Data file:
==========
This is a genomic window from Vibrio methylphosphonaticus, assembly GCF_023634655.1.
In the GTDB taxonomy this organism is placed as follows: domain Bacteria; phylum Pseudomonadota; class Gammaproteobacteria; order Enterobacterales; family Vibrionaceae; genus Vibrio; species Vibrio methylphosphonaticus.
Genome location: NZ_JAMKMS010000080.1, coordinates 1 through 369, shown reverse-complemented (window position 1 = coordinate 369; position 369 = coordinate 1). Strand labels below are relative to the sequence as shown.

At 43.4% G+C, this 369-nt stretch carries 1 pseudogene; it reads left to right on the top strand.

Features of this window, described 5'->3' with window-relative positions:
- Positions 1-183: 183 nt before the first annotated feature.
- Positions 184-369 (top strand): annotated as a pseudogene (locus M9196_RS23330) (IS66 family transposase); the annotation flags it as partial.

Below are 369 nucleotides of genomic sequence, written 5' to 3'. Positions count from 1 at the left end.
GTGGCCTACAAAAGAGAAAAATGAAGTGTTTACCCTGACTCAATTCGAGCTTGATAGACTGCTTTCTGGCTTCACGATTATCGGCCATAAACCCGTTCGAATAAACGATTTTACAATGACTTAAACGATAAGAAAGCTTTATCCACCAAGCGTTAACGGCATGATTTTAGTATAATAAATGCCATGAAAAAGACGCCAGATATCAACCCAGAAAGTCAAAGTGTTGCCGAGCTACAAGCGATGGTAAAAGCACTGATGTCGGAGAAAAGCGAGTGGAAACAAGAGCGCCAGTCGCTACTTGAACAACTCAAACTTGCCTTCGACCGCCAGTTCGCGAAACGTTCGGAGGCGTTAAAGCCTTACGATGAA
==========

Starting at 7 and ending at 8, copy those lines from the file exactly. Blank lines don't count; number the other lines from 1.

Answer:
- Positions 184-369 (top strand): annotated as a pseudogene (locus M9196_RS23330) (IS66 family transposase); the annotation flags it as partial.

Below are 369 nucleotides of genomic sequence, written 5' to 3'. Positions count from 1 at the left end.